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Robin Smith: A fearless batsman against the fastest of bowlers

Robin Smith: A batsman who was sturdy against the fastest of bowlers

Robin Smith © Getty Images

English cricketer Robin Smith, born September 13, 1963, was a destructive batsman who, with his signature square-cut, took the best of the fast bowlers to the cleaners. With strong forearms and blessed timing, he powered his way to 62 Tests and 71 One-Day Internationals, before surprisingly being axed from the setup in 1996. Karthik Parimal looks back at the career of this fearless-yet-loved cricketer from Hampshire.
At the first sign of marginal width, his colossal forearms smashed the ball unforgivingly through point. Pitch it a little too full and it would race past the covers and thud into the fence before the bowler approached the end of his follow-through. Robin Smith meted out this treatment to the best of the seamers in the circuit during the late 1980s and early 1990s. West Indies’ fear-inducing speedsters, Pakistan’s best swing bowlers at times couldn’t help but admire the dexterity of this middle-order batsman who, for his long hair, was aptly nicknamed ‘Judge’. He was an asset in the line-up during England’s sombre period.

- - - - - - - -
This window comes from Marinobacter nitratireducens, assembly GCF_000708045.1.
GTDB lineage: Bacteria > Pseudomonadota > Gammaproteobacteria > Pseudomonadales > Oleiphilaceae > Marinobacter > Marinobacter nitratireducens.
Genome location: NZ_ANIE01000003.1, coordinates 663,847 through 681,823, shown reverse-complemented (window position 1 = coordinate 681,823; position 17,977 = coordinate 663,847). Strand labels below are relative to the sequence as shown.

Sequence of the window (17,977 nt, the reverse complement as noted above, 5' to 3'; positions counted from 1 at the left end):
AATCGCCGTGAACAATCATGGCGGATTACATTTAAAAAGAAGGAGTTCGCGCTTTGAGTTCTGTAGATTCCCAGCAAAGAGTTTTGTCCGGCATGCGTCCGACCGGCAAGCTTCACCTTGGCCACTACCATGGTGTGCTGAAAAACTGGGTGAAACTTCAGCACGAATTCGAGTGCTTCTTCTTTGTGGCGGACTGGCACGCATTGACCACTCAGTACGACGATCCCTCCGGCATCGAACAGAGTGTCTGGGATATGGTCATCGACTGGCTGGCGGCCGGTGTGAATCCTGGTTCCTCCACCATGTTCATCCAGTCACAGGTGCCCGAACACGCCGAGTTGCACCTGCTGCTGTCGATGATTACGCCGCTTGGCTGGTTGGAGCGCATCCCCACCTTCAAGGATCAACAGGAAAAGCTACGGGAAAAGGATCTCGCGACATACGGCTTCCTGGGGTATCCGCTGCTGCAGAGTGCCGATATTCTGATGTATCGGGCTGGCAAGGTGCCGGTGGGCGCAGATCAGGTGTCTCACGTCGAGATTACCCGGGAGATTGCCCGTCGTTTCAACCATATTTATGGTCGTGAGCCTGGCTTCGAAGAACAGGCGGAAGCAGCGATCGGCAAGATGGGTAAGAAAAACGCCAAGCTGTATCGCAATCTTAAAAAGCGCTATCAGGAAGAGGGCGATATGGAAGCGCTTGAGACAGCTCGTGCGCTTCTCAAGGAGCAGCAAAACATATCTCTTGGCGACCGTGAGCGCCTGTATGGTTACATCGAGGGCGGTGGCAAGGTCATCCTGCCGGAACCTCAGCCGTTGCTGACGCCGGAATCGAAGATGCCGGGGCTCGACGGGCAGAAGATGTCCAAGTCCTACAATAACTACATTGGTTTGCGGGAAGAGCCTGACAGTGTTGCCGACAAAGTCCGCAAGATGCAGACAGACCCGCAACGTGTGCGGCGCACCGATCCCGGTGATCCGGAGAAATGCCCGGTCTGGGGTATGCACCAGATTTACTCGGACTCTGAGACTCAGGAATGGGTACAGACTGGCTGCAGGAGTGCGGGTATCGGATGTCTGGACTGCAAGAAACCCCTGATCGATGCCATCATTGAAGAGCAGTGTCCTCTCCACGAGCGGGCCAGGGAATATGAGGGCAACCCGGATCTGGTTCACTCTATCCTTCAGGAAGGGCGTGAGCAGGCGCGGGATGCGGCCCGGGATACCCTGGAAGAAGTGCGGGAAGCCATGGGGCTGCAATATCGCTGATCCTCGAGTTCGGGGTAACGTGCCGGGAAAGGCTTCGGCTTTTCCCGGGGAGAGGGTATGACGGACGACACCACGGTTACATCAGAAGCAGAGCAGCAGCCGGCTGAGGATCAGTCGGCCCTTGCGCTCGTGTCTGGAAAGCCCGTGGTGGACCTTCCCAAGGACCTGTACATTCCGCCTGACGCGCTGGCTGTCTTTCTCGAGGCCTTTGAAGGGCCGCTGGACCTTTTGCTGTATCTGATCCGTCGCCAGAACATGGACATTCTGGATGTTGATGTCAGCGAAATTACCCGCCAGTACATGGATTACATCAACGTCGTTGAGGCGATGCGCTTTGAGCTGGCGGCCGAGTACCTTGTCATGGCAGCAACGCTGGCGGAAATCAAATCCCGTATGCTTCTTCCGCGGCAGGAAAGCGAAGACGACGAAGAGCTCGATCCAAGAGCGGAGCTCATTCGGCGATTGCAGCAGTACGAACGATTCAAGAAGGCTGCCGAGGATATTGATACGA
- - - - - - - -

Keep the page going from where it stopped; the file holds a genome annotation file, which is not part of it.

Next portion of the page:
Early years

Smith was not the first (and certainly not the last) South African cricketer to represent England. Born to English parents in Durban, he was roped in for Natal at the age of 16. One year later, he moved to England and was duly signed by Hampshire to begin a four-year qualifying period. It was the beginning of what would eventually be a fruitful bond with the side.

Smith’s reputation as a hard-hitting batsman grew roots here. Apparently, looking at the force he packed in every shot, his team-mates dared Smith to hit the ball to Portsmouth while he was batting in the nets. In his first two years at Hampshire, he recorded over a thousand runs in each of the seasons. At 19, he thwacked a century in his first Championship match and compelled others in the arena to take notice of his fearless approach against the pacers. Nonetheless, it was not until 1988 that the powers to be called for his services.